dc.date.issued2016-12-09-
dc.identifier.citationSaad S., Randhawa G., Pang D. (2016) 'Absence of association between behavior problems in childhood and hypertension in midlife', PLoS ONE, 11 (12).en
dc.identifier.issn1932-6203-
dc.identifier.doi10.1371/journal.pone.0167831-
dc.identifier.urihttp://hdl.handle.net/10547/621911-
dc.description.abstractBackground It is known that behavior in childhood is associated with certain physical and mental health problems in midlife. However, there is limited evidence on the role of childhood behavior problems in the development of hypertension in adulthood. The present study aimed to examine whether behavior problems in childhood influenced the risk of hypertension in midlife in the United Kingdom 1958 birth cohort. Methods The 1958 British birth cohort comprised 17,638 individuals born in the first week of March 1958 in the United Kingdom. Behavior problems were assessed at 7, 11, and 16 years of age by parents and teachers. At age 45, blood pressure was measured and hypertension was recorded if blood pressure was ≥140/90 mm Hg or if the participants were informed by their health professionals that they had high blood pressure. Behavioral information was reported according to the Rutter Children's Behaviour Questionnaire (RCBQ) and the Bristol Social Adjustment Guide (BSAG). Odds ratios (ORs) and 95% confidence intervals (CIs) were calculated to examine behavior problems in childhood in relation to hypertension at 45 years of age according to logistic regression analysis, with adjustment for sex, social class in childhood and adulthood, childhood cognition, birth weight, gestational age at birth, body mass index (BMI), smoking, alcohol consumption, and physical activity. Results Behavior problems reported by parents at 7, 11, and 16 years were not associated with hypertension in midlife (OR, 0.93; 95% CI, 0.81, 1.07; OR, 0.95; 95% CI, 0.81, 1.11; OR, 0.98; 95% CI, 0.85, 1.12, respectively). Similarly, teacher-reported behavior problems at 7, 11, and 16 years were not associated with hypertension in midlife (OR, 0.92; 95% CI, 0.72, 1.18; OR, 0.92; 95% CI, 0.84, 1.02; OR, 1.03; 95% CI, 0.92, 1.15, respectively). Further separate analyses showed similar results for males and females. Conclusion There is no association between behavior problems in childhood and hypertension in midlife.en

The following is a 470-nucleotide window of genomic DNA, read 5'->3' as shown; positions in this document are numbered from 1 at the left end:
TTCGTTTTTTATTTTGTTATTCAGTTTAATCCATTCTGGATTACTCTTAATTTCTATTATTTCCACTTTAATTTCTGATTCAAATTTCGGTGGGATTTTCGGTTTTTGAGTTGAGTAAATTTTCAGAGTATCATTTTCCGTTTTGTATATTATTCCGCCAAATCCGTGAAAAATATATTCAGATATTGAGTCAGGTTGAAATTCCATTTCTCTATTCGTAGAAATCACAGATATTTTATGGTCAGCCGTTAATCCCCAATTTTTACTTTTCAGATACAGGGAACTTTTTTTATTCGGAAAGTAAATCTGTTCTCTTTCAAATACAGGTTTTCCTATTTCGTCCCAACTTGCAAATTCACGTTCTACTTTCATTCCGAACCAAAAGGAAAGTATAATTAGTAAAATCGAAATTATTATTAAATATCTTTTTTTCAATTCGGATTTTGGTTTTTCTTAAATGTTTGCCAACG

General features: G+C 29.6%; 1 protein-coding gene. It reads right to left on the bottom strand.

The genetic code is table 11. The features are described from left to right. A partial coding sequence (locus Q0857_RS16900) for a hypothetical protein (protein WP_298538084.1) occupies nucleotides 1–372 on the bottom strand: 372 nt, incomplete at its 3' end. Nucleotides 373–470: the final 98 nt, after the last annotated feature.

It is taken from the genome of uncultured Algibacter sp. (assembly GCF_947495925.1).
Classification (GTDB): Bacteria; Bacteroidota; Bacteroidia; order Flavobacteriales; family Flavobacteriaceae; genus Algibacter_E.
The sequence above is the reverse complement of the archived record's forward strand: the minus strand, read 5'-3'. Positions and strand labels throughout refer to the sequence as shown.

dc.language.isoenen
dc.publisherPublic Library of Scienceen
dc.rightsGreen - can archive pre-print and post-print or publisher's version/PDF-
dc.rights.urihttp://creativecommons.org/licenses/by-nc-nd/4.0/*
dc.subjectbehavior problemsen
dc.subjecthypertensionen
dc.subjectbirth cohorten
dc.subjectmidlifeen
dc.subjectlife courseen
dc.subjectL510 Health & Welfareen
dc.titleAbsence of association between behavior problems in childhood and hypertension in midlifeen
dc.typeArticleen
dc.contributor.departmentUniversity of Bedfordshireen
dc.identifier.journalPLoS ONEen
dc.date.updated2017-01-09T11:59:30Z-